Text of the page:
10 Bits: The Data News Hot List
This week’s list of data news highlights covers October 5-11 and includes articles on GE’s ‘industrial internet’ offerings and a new method for remotely detecting human rights violations.
General Electric announced this week that it would expand its push into the industrial internet, with 14 more products that will be equipped with internet-linked sensors and performance management software. The products span the fields of aviation, energy, transportation and healthcare; one offering is a power generation product designed to optimize turbine usage. GE has already deployed 10 industrial devices equipped with sensors and performance tracking tools; the company hopes these enhancements will help it better predict products’ failure and design future products more cheaply.
Craig Mundie, Microsoft’s senior advisor to the CEO, argued this week that it is impossible to control the collection and retention of data in our current environment. Instead, he suggested that additional metadata and cryptographic wrappers could be added to personal data to limit its uses. Combining technological efforts with strong legal penalties could deter misuse.
The U.S. Holocaust Memorial Museum (USHMM) and the U.S. Department of State have proposed a new approach to detecting mass human rights violations with satellite imagery. Using publicly-available NASA imagery data, researchers tested the hypothesis that smoke from burning villages would change the surrounding area’s reflectivity in a manner that could be automatically detected by satellite. The methodology was applied to a database of destroyed villages around Darfur, Sudan, and offered the most accurate picture to date of when these villages were destroyed.
Advances in genomics, biomedical imaging and other technologies have signaled a shift in the biological data landscape, and biologists are sprinting to keep up with the large amounts of newly available data. Big Science initiatives like the Human Genome Project and the human microbiome—an effort to map the influence of bacteria on human growth, development and disease—have forced biologists to use new hardware and learn new skills for storing, wrangling and analyzing large datasets. Moreover, funding for these technological advances is often overlooked. Although this creates costs for the biomedical community in the short term, it also presents considerable opportunity: understanding the microbial environment in human bodies could lead to new insights into treating obesity, allergies, Crohn’s disease and other disorders.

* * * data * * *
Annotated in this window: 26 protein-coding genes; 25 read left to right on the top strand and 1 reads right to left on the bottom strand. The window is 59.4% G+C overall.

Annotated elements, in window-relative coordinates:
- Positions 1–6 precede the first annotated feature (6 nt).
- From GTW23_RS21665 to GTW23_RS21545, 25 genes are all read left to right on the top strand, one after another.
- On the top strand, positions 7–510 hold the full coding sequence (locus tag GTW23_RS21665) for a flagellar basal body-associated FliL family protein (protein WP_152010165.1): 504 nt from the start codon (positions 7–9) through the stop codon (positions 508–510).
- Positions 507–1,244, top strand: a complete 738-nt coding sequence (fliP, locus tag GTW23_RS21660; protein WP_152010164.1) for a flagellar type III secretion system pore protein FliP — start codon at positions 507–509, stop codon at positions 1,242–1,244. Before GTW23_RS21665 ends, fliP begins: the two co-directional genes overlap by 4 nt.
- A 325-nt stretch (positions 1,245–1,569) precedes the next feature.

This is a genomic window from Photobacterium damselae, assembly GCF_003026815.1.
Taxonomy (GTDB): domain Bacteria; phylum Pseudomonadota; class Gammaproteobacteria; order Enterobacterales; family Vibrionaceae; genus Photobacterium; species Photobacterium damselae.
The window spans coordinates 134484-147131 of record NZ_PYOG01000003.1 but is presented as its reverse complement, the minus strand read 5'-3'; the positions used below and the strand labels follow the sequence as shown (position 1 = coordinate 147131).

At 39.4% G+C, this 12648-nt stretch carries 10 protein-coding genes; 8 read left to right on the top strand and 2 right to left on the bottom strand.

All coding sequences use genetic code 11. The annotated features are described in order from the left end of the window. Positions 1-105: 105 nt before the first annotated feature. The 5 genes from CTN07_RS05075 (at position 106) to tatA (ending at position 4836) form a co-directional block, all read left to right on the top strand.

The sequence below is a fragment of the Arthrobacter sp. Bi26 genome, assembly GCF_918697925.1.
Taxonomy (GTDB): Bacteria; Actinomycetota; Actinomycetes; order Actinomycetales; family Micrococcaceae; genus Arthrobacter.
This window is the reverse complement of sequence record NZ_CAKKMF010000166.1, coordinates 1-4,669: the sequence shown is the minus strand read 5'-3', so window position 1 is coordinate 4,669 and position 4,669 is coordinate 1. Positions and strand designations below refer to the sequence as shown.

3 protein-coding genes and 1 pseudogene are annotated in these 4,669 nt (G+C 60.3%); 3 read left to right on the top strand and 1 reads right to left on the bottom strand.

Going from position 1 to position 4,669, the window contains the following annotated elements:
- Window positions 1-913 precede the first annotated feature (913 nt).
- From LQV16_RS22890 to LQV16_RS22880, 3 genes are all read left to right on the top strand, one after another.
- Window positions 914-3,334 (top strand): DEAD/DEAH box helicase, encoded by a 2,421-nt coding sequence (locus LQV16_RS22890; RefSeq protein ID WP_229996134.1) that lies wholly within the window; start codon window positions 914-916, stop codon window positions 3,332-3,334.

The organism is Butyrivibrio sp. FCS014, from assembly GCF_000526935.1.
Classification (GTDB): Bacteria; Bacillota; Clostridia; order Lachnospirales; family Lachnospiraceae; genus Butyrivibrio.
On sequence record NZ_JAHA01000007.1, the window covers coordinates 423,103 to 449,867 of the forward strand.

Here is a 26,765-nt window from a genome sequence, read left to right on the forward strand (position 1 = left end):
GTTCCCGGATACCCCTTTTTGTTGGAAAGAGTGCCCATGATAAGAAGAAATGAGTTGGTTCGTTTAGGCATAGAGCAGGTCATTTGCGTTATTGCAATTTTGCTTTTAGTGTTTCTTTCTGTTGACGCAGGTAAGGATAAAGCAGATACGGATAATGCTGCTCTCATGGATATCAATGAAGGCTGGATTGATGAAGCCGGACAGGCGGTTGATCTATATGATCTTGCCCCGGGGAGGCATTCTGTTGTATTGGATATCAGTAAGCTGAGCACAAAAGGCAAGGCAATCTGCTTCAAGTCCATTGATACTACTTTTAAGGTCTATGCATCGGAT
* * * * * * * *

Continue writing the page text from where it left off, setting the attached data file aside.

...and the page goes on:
Earlier this year, the data scientists at OpenSignal, an open mapping project that documents global cell phone signal coverage, launched an initiative called WeatherSignal to collect weather data from smartphones. The creators hope that smartphones will be a major source of weather forecasting data in the future, and their initiative has the potential to decrease forecasting costs through the use of pre-existing sensors. The initiative repurposes sensors built into Android devices that collect data on humidity, barometric pressure, temperature and light intensity. The project, while still in the proof-of-concept stage, has already spurred the creation of a number of new applied data science techniques, such as converting battery temperature readings to ambient temperature.